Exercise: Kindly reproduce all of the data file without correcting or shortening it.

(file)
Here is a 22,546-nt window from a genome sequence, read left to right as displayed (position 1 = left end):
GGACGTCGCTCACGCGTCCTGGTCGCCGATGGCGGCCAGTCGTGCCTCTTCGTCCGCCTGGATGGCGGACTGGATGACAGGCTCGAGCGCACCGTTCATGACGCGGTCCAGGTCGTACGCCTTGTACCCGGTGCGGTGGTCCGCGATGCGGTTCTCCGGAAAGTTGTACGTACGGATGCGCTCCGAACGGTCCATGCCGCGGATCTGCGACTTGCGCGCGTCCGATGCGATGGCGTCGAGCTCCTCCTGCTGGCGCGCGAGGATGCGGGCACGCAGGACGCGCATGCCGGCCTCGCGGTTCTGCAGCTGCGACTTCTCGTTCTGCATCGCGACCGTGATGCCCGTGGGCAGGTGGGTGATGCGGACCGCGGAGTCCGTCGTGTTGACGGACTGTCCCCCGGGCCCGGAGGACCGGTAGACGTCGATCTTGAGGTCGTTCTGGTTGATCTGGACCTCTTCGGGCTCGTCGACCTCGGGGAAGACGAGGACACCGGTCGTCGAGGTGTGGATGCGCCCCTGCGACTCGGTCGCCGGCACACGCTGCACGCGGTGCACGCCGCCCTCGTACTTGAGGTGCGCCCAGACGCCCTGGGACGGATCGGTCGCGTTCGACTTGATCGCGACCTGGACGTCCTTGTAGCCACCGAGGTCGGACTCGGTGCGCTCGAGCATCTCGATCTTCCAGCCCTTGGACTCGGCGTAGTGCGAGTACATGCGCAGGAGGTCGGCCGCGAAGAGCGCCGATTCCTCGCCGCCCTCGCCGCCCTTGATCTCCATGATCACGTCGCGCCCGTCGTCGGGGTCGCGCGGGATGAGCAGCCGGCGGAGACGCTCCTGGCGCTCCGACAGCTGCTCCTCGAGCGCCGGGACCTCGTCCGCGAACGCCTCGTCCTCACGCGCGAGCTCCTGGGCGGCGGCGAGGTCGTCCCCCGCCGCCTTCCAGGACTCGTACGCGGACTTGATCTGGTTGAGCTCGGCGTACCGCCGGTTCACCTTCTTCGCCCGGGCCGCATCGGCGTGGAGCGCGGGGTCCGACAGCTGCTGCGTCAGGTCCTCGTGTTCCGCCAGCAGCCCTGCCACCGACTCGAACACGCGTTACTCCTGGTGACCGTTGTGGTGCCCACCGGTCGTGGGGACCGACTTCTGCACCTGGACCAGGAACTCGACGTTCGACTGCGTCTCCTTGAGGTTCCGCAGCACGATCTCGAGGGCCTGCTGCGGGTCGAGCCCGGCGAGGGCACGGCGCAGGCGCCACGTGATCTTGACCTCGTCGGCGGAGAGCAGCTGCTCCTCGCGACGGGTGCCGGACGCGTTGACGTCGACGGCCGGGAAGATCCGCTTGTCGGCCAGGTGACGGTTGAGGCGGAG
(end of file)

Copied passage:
Here is a 22,546-nt window from a genome sequence, read left to right as displayed (position 1 = left end):
GGACGTCGCTCACGCGTCCTGGTCGCCGATGGCGGCCAGTCGTGCCTCTTCGTCCGCCTGGATGGCGGACTGGATGACAGGCTCGAGCGCACCGTTCATGACGCGGTCCAGGTCGTACGCCTTGTACCCGGTGCGGTGGTCCGCGATGCGGTTCTCCGGAAAGTTGTACGTACGGATGCGCTCCGAACGGTCCATGCCGCGGATCTGCGACTTGCGCGCGTCCGATGCGATGGCGTCGAGCTCCTCCTGCTGGCGCGCGAGGATGCGGGCACGCAGGACGCGCATGCCGGCCTCGCGGTTCTGCAGCTGCGACTTCTCGTTCTGCATCGCGACCGTGATGCCCGTGGGCAGGTGGGTGATGCGGACCGCGGAGTCCGTCGTGTTGACGGACTGTCCCCCGGGCCCGGAGGACCGGTAGACGTCGATCTTGAGGTCGTTCTGGTTGATCTGGACCTCTTCGGGCTCGTCGACCTCGGGGAAGACGAGGACACCGGTCGTCGAGGTGTGGATGCGCCCCTGCGACTCGGTCGCCGGCACACGCTGCACGCGGTGCACGCCGCCCTCGTACTTGAGGTGCGCCCAGACGCCCTGGGACGGATCGGTCGCGTTCGACTTGATCGCGACCTGGACGTCCTTGTAGCCACCGAGGTCGGACTCGGTGCGCTCGAGCATCTCGATCTTCCAGCCCTTGGACTCGGCGTAGTGCGAGTACATGCGCAGGAGGTCGGCCGCGAAGAGCGCCGATTCCTCGCCGCCCTCGCCGCCCTTGATCTCCATGATCACGTCGCGCCCGTCGTCGGGGTCGCGCGGGATGAGCAGCCGGCGGAGACGCTCCTGGCGCTCCGACAGCTGCTCCTCGAGCGCCGGGACCTCGTCCGCGAACGCCTCGTCCTCACGCGCGAGCTCCTGGGCGGCGGCGAGGTCGTCCCCCGCCGCCTTCCAGGACTCGTACGCGGACTTGATCTGGTTGAGCTCGGCGTACCGCCGGTTCACCTTCTTCGCCCGGGCCGCATCGGCGTGGAGCGCGGGGTCCGACAGCTGCTGCGTCAGGTCCTCGTGTTCCGCCAGCAGCCCTGCCACCGACTCGAACACGCGTTACTCCTGGTGACCGTTGTGGTGCCCACCGGTCGTGGGGACCGACTTCTGCACCTGGACCAGGAACTCGACGTTCGACTGCGTCTCCTTGAGGTTCCGCAGCACGATCTCGAGGGCCTGCTGCGGGTCGAGCCCGGCGAGGGCACGGCGCAGGCGCCACGTGATCTTGACCTCGTCGGCGGAGAGCAGCTGCTCCTCGCGACGGGTGCCGGACGCGTTGACGTCGACGGCCGGGAAGATCCGCTTGTCGGCCAGGTGACGGTTGAGGCGGAG